St. Andrews Episcopal Church, Amarillo, TX

"On Hospitality" - Sermon for Fourth Sunday After Pentecost - Year C

Some people love to travel.  


I am not one of those people.  I always dread traveling.  I dread it  because (a) I am a home-body and (b) don't like to have to depend on anyone else.  Traveling requires me to have to rely on other people's hospitality.  And that can be scary.


Between mid-May and mid-June this year, I only slept in my own bed 4 nonconsecutive nights.  It was a long time to have to rely on the hospitality of strangers.


One thing that I'm bad at with traveling is I always end up packing waaaay too much stuff because of trying to anticipate the "what ifs" of traveling.  I try to anticipate what kind of hospitality I'll be offered.  


For instance, when I stayed in Boston for two nights, I stayed in a windowless, underground hotel room with no shampoo or conditioner, and a faulty fire alarm that went off periodically and required everyone to evacuate onto the street.


I also stayed in a couple nice mid-level hotels.  These are kinds of places that really make an effort to attract the dollars of business travelers.  They try to anticipate your every need and provide for you.  They have fluffy towels, an 1800 watt hairdryer, they have reading lamps, special plugs to charge your cell phone, a workout room with complimentary disposable headphones -- good stuff.   Stuff that helps you temporarily forget that you'd rather be at home.  


On my 12th consecutive day of traveling, carrying what felt like 100 pounds of dirty clothes in my duffel bag, I nearly burst into tears of joy when the clerk at the hotel desk in New Orleans told me that there were washers and dryers in a room on the 5th floor -- next to the pool.  


I don't think I'm even exaggerating when I tell you that Heaven is like sitting by the pool sipping a cold beer while you wait for your freshly washed clothes to dry.  


Hospitality can make the difference between a relaxing trip and an exhausting, homesick grind.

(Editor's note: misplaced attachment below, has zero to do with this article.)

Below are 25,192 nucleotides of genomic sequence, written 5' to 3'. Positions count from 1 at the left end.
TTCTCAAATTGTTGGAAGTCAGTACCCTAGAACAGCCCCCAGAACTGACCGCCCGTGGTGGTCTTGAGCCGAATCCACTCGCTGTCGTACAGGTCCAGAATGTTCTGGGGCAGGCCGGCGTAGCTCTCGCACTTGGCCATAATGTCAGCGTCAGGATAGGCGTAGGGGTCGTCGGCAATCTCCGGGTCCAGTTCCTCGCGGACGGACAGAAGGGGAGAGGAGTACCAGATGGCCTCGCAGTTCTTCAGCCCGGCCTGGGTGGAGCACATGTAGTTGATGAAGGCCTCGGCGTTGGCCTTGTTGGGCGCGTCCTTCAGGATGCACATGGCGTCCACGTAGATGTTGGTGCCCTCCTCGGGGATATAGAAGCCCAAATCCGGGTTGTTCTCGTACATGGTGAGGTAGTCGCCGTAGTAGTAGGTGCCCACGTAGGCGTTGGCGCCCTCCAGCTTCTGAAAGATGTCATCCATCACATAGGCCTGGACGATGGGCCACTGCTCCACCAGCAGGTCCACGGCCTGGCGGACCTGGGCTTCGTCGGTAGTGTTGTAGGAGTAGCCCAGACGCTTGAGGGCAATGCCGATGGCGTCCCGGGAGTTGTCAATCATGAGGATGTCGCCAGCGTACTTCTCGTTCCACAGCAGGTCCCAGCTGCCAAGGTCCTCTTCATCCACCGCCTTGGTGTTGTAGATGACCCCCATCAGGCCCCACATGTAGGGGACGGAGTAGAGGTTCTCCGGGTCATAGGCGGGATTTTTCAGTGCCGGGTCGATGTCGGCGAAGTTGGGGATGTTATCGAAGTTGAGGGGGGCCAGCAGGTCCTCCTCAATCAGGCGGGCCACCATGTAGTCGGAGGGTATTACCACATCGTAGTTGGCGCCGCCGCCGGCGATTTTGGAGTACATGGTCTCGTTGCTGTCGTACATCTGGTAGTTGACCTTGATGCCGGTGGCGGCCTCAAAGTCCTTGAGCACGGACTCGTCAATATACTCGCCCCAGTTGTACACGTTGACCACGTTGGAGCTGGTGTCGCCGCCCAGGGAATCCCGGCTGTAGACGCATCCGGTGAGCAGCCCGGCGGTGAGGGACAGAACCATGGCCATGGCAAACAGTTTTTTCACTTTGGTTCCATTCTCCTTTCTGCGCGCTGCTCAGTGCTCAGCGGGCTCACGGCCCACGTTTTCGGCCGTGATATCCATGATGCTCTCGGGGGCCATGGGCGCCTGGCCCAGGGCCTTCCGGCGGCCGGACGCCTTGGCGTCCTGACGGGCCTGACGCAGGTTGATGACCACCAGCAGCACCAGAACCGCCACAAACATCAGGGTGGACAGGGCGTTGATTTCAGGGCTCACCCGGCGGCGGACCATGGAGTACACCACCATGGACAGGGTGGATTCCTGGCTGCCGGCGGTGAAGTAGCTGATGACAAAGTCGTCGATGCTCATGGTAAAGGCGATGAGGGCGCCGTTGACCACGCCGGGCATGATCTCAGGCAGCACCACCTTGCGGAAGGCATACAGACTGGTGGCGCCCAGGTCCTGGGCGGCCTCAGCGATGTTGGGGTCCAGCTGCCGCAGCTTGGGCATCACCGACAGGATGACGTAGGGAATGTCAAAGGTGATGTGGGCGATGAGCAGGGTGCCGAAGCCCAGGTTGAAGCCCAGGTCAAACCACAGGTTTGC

As important as hospitality can be for people in our time when we travel, it was a necessary practice in the ancient world.1  There weren't hotels.   Inns were scarce, and they often weren't in the kinds of places that God-fearing people would want to stay.  For people to even survive their travels, they had to put their lives in the hands of people that they did not know, trusting that those people would take care of them.  


Hospitality is important to the writers of the Bible.  Time and time again, the people who show hospitality are the heroes of the story, and the people who fail to show hospitality are the villians.  


  • Good example of hospitality:  Abraham is camped out by the oaks of Mamre in the heat of the day, when 3 strangers come knocking.  Abraham feeds and cares for these strangers. Turns out the strangers were God, and Abraham gets a blessing -- a long desired son.  
  • Bad example:   The city of Sodom is visited by some angels disguised as regular travelers.  Abraham's nephew Lot takes the angels in for the night.  The men of Sodom are not hospitable.  In fact, they dislike strangers so much that as a deterrent to future strangers, they  nearly bang Lot's door down demanding to sexually assault his mysterious guests.  The city of Sodom is destroyed by fire.  Though this story is often contorted into a condemnation of homosexuality, the prophet Ezekiel states the problem quite clearly:  (16:49) "This was the sin of your sister Sodom:  she and her daughters had pride, excess of food, and prosperous ease, but did not aid the poor and needy."


Hospitality is encouraged throughout both the Hebrew Scriptures and the New Testament:

for instance,

  • Leviticus (19:33-34) says   “‘When a foreigner resides among you in your land, do not mistreat them.The foreigner residing among you must be treated as your native-born. Love them as yourself, for you were foreigners in Egypt."
  • In Hebrews (13:2) we hear  "Do not neglect to show hospitality to strangers, for by doing that some have entertained angels without knowing it."



It would seem that hospitality is important to God.  


So maybe that's why, in our Gospel story today, Jesus sends out 70 of his followers in pairs and expressly forbids them from over-packing.  He says "See I am sending you out like lambs into the midst of wolves.  Carry no purse, no bag, no sandals . . ."


Jesus adds "Whatever house you enter, first say 'peace to this house'.  Remain in the same house, eating and drinking whatever they provide."


Let's just take a moment to imagine . . . It's a hot, dusty day in the ancient near east.  You're walking home from work, when two men without any belongings or shoes approach you looking for a place to stay.  


 I think most of us would wish we'd taken the long way home and avoided them.  


But what an incredible gift they are offering their hosts.  We learn later in this passage that the people that take in these 70 disciples would have witnessed miracles -- healings, exorcisms.    They would've seen first hand a fresh in-breaking of the kingdom of God.


I feel like we hear the phrase "kingdom of God" a lot, so let me talk a little about this kingdom.